SSI: Revolutionizing Breast Cancer Detection, but Slowly
Building off conventional ultrasound technology, France's SSI hopes to change the way breast cancer detection is done, reducing the number of unnecessary biopsies by employing elastography to register the stiffness of breast tissue. But as the company seeks to challenge a 3000 year old, low tech approach--manual palpation--company officials are proceeding slowly and are cautious about the claims they make for their technology's innovativeness.
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Surgeons attending the 11th annual meeting of the American Society of Breast Surgeons were perplexed by the reversal of the trend away from mastectomy and toward breast-conserving therapies. Advanced breast-conserving products were presented at the meeting; but with lowered revenue expectations that can ultimately be attributed to the economic woes of the past couple of years. High unemployment and the lack of health care coverage have prompted many women to delay or forego their yearly mammogram, and as a result, the numbers of biopsies, surgeries, and radiation therapy procedures have declined as well.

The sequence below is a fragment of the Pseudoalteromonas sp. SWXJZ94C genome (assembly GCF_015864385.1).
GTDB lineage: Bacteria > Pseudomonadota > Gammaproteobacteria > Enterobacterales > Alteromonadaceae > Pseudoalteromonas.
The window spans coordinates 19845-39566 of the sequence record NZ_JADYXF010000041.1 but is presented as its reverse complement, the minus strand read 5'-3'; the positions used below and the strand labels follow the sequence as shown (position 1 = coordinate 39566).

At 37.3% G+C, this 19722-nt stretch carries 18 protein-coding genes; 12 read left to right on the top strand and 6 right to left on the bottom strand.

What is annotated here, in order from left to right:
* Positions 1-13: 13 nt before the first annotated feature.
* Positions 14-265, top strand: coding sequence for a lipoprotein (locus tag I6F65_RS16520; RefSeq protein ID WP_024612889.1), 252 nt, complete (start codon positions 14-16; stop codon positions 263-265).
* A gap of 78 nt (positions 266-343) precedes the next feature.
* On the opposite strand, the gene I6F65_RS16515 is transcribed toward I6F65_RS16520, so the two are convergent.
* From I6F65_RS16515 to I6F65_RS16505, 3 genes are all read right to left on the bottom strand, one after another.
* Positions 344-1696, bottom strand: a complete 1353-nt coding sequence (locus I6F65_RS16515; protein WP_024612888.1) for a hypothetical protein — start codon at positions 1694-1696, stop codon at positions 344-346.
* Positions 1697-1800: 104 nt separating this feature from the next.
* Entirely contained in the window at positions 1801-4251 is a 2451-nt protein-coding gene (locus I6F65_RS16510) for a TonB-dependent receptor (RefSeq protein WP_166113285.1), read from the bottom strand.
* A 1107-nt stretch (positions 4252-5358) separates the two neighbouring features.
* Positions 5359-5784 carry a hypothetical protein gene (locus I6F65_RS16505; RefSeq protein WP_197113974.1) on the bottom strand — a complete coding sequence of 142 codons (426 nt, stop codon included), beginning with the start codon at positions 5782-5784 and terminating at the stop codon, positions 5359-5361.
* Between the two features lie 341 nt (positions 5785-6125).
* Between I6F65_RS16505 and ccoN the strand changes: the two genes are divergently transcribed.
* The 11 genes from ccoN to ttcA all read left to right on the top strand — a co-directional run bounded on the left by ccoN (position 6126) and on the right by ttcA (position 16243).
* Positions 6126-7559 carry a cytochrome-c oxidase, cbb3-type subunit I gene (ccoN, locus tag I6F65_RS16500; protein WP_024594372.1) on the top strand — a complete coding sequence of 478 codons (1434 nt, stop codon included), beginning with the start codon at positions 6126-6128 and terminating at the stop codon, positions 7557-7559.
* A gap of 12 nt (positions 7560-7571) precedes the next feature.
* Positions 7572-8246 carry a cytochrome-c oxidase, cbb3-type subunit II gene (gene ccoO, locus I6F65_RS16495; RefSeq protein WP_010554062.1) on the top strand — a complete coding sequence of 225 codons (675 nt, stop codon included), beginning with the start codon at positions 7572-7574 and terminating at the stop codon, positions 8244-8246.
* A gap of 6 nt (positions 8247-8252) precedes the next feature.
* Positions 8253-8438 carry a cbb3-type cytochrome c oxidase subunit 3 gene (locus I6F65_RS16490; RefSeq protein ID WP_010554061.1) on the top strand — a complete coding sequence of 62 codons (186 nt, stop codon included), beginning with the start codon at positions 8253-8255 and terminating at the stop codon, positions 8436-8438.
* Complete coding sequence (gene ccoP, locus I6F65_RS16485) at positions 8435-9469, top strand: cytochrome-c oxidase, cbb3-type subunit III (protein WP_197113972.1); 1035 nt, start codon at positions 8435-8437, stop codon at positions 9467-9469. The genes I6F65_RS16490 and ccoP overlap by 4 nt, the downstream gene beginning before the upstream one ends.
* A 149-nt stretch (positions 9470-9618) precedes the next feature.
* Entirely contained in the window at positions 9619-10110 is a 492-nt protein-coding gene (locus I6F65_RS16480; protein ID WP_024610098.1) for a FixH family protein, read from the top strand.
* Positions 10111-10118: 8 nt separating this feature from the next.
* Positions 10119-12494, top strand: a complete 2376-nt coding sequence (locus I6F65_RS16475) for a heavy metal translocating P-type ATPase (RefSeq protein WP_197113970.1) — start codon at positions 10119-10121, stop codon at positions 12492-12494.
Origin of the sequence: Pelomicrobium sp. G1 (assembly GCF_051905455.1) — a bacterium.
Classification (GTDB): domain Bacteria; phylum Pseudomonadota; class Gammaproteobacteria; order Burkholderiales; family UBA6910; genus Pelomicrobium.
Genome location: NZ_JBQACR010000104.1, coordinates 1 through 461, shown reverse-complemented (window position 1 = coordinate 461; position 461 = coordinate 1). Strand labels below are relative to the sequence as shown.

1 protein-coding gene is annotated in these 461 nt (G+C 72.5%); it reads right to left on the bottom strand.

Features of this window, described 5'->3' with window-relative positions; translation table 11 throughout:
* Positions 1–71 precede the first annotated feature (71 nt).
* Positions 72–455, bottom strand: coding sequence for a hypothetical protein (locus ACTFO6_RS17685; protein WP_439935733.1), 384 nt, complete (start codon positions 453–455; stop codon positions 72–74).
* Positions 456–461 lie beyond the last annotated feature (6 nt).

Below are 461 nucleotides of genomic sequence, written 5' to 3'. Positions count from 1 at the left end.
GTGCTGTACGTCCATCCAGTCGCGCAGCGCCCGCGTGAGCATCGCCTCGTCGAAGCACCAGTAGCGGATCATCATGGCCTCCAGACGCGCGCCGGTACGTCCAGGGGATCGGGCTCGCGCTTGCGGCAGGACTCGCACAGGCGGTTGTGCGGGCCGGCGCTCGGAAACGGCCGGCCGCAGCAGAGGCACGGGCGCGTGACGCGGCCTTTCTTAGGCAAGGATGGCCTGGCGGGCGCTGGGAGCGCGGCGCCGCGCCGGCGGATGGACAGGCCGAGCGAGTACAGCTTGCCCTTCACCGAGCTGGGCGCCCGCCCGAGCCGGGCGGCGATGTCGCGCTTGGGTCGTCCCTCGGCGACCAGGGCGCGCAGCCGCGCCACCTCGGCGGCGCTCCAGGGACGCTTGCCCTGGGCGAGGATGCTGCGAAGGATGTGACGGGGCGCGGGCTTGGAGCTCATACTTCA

Mammography coverage policies among public and private payers are not likely to be restricted, at least in the near term, by the U.S. Preventive Services Task Force's new breast cancer screening guidelines, but prospects for longer-term adjustments remain
Gilead is closely evaluating the situation for remdesivir in India as the country tackles shortages of the drug, which has several local licensees, with instances of black marketing adding to the local woes. The US firm clearly will not want any momentum towards possible compulsory licensing as initiated by Hungary and Russia, even as Indian firms have cut prices of the antiviral.